If I don’t know what to do…what can I do? Of course, there are known contributors to premature deliveries such as tobacco use, alcohol and illicit drug consumption, and a lack of prenatal care; but, none of these apply to me. I don’t drink, smoke, pop pills, or shoot up with anything other than infertility medications. And, since In Vitro Fertilization is our ticket to parenthood, my prenatal care starts at day zero. I take prenatal vitamins, exercise, try to eat healthy, and limit my stress. Yet, none of these have been shown to reduce the risk of preeclampsia.Birth

So, in an effort to protect my future pregnancies I’ve decided to look beyond myself. Now, I’m pushing researchers and the health care community for answers by partnering with The March of Dimes. I want to know what causes preeclampsia. I want to know if there is anything that I can do to prevent it; and if not, what can be done to treat it more effectively? If I am destined for another preterm delivery (one that could happen at an even earlier gestation) I want my preemie to have the best chance not just at survival, but at a healthy life free from neurological complications, breathing problems, visual and hearing disturbances, and developmental delays.

My desires may seem unrealistic, but I know them to be possible. Just 60 years ago my grandmother whispered goodbye to her preemie son only moments after he was born. 60 years ago she was told that there was nothing that they could do to save his life. 60 years later, my healthy 2-year-old daughter is living proof of the life saving advancements developed by the medical research community and largely funded by March of Dimes. All I’m asking for are more answers…quickly!Girls Kissing Mom's Belly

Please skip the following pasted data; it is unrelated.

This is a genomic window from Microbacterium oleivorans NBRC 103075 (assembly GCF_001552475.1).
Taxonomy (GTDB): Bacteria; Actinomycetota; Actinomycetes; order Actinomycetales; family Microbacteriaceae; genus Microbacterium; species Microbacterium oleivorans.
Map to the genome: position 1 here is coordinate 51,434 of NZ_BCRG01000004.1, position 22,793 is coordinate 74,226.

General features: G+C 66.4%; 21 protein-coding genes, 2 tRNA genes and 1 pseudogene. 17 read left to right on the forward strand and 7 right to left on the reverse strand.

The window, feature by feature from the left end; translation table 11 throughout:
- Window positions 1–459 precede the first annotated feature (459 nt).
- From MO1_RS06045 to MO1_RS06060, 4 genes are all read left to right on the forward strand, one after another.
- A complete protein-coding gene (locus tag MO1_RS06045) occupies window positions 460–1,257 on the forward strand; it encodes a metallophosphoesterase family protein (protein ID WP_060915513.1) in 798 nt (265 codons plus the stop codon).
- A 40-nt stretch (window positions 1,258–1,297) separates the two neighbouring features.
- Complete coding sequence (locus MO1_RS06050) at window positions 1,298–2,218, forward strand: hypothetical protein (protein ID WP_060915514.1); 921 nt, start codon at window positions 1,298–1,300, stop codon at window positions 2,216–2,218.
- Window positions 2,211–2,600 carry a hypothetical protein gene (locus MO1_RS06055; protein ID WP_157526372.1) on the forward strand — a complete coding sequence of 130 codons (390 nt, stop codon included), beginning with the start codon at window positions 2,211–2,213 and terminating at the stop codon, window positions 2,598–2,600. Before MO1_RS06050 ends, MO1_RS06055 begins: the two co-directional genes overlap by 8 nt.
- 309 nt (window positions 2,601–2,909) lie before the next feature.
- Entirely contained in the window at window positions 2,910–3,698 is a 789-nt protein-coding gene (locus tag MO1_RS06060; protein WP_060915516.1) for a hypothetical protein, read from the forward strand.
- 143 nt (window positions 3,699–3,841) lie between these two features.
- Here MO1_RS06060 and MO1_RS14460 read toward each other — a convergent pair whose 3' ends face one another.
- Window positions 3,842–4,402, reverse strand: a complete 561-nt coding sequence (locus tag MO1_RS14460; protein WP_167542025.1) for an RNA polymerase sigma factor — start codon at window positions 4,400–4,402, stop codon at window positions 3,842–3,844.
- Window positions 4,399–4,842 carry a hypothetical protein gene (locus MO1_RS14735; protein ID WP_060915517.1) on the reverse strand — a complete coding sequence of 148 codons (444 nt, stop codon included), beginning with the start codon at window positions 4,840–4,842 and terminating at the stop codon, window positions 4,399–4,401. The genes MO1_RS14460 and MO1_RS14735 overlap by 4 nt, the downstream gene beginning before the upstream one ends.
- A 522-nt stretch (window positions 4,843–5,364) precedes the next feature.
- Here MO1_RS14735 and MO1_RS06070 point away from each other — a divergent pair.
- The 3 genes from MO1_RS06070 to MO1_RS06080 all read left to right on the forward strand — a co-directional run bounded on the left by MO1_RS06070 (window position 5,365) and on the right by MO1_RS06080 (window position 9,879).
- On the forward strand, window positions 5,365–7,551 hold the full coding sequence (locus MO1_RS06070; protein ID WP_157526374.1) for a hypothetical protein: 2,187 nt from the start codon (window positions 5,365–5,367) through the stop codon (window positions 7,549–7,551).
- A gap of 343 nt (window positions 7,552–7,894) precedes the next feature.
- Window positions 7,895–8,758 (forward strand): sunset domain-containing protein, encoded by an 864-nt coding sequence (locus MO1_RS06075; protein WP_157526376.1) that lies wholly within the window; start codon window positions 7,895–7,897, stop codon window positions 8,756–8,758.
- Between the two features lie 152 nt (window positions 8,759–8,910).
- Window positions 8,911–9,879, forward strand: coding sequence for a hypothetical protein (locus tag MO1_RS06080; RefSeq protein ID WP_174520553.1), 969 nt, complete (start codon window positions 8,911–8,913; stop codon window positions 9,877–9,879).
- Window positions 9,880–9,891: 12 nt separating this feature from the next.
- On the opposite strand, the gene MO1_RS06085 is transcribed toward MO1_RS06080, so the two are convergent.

I can’t do it on my own. Please join me in making a difference for pregnant mothers, unborn babies (my own included), and preemies by walking with me this May 9th, 2015 in the March for Babies or by sponsoring me. Start your own team. Be a corporate sponsor, or sign up to raise awareness in your community. My dream is that 60 years down the road preeclampsia and preterm deliveries will simply be a thing of the past.

Click this link to donate/sponsor The Mom in Me, MD or to learn more about the March for Babies:

http://www.marchforbabies.org/themominmemd

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Miscarriage in the Making?

I’m not sure which is worse…having an altogether failed IVF cycle or having the false hope of a positive pregnancy test followed by a miscarriage. Three years ago I just wanted to get pregnant. I wanted to know that it could happen, but now that I have a rambunctious two year-old, I just want another baby. I know I can get pregnant. I don’t care about pregnancy success; I want “baby in my arms” success!Mother breastfeeding the little baby